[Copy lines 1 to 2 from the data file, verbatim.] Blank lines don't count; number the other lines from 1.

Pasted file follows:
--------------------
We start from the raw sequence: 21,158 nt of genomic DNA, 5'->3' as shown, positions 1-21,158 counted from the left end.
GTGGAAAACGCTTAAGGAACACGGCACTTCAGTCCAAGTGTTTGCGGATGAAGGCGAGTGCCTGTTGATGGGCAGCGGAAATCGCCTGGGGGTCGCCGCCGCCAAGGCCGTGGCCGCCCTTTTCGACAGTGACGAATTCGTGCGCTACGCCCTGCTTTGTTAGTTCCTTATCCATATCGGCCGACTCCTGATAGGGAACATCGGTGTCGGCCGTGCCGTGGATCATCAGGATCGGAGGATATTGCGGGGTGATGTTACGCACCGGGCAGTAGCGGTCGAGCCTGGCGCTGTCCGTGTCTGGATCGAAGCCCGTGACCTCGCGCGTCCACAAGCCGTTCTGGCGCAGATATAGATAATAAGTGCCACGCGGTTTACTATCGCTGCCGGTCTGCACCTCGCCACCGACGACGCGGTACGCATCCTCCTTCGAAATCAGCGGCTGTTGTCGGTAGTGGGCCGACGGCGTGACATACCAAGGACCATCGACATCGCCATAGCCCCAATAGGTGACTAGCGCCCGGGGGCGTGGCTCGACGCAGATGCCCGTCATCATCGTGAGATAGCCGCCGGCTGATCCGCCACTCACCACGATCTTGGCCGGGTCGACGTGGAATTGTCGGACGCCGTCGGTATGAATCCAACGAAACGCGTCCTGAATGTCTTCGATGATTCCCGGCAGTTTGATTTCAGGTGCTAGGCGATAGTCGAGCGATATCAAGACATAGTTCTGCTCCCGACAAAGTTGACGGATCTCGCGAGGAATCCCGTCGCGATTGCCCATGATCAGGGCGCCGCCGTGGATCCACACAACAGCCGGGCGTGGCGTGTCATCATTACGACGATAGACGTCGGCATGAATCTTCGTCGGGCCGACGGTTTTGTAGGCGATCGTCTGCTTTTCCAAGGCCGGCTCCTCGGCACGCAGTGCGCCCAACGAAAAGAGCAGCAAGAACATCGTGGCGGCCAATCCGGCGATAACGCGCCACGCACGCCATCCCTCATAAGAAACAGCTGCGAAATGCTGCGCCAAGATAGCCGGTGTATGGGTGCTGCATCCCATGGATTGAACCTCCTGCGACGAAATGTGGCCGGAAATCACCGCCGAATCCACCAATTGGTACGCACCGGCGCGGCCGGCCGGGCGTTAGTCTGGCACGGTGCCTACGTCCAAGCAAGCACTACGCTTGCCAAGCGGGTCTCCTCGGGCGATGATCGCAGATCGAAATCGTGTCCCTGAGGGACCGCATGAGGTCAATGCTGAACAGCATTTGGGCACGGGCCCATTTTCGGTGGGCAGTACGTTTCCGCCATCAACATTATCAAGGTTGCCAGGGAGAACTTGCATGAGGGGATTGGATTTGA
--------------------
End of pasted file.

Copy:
We start from the raw sequence: 21,158 nt of genomic DNA, 5'->3' as shown, positions 1-21,158 counted from the left end.
GTGGAAAACGCTTAAGGAACACGGCACTTCAGTCCAAGTGTTTGCGGATGAAGGCGAGTGCCTGTTGATGGGCAGCGGAAATCGCCTGGGGGTCGCCGCCGCCAAGGCCGTGGCCGCCCTTTTCGACAGTGACGAATTCGTGCGCTACGCCCTGCTTTGTTAGTTCCTTATCCATATCGGCCGACTCCTGATAGGGAACATCGGTGTCGGCCGTGCCGTGGATCATCAGGATCGGAGGATATTGCGGGGTGATGTTACGCACCGGGCAGTAGCGGTCGAGCCTGGCGCTGTCCGTGTCTGGATCGAAGCCCGTGACCTCGCGCGTCCACAAGCCGTTCTGGCGCAGATATAGATAATAAGTGCCACGCGGTTTACTATCGCTGCCGGTCTGCACCTCGCCACCGACGACGCGGTACGCATCCTCCTTCGAAATCAGCGGCTGTTGTCGGTAGTGGGCCGACGGCGTGACATACCAAGGACCATCGACATCGCCATAGCCCCAATAGGTGACTAGCGCCCGGGGGCGTGGCTCGACGCAGATGCCCGTCATCATCGTGAGATAGCCGCCGGCTGATCCGCCACTCACCACGATCTTGGCCGGGTCGACGTGGAATTGTCGGACGCCGTCGGTATGAATCCAACGAAACGCGTCCTGAATGTCTTCGATGATTCCCGGCAGTTTGATTTCAGGTGCTAGGCGATAGTCGAGCGATATCAAGACATAGTTCTGCTCCCGACAAAGTTGACGGATCTCGCGAGGAATCCCGTCGCGATTGCCCATGATCAGGGCGCCGCCGTGGATCCACACAACAGCCGGGCGTGGCGTGTCATCATTACGACGATAGACGTCGGCATGAATCTTCGTCGGGCCGACGGTTTTGTAGGCGATCGTCTGCTTTTCCAAGGCCGGCTCCTCGGCACGCAGTGCGCCCAACGAAAAGAGCAGCAAGAACATCGTGGCGGCCAATCCGGCGATAACGCGCCACGCACGCCATCCCTCATAAGAAACAGCTGCGAAATGCTGCGCCAAGATAGCCGGTGTATGGGTGCTGCATCCCATGGATTGAACCTCCTGCGACGAAATGTGGCCGGAAATCACCGCCGAATCCACCAATTGGTACGCACCGGCGCGGCCGGCCGGGCGTTAGTCTGGCACGGTGCCTACGTCCAAGCAAGCACTACGCTTGCCAAGCGGGTCTCCTCGGGCGATGATCGCAGATCGAAATCGTGTCCCTGAGGGACCGCATGAGGTCAATGCTGAACAGCATTTGGGCACGGGCCCATTTTCGGTGGGCAGTACGTTTCCGCCATCAACATTATCAAGGTTGCCAGGGAGAACTTGCATGAGGGGATTGGATTTGA